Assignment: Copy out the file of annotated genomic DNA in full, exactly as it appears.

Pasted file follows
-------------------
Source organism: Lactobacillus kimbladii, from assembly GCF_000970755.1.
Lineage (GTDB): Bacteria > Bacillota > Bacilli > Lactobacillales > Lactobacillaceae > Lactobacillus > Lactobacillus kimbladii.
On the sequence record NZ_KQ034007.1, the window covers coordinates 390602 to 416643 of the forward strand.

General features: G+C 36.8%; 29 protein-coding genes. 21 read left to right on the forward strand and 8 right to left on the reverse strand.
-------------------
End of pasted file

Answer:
Source organism: Lactobacillus kimbladii, from assembly GCF_000970755.1.
Lineage (GTDB): Bacteria > Bacillota > Bacilli > Lactobacillales > Lactobacillaceae > Lactobacillus > Lactobacillus kimbladii.
On the sequence record NZ_KQ034007.1, the window covers coordinates 390602 to 416643 of the forward strand.

General features: G+C 36.8%; 29 protein-coding genes. 21 read left to right on the forward strand and 8 right to left on the reverse strand.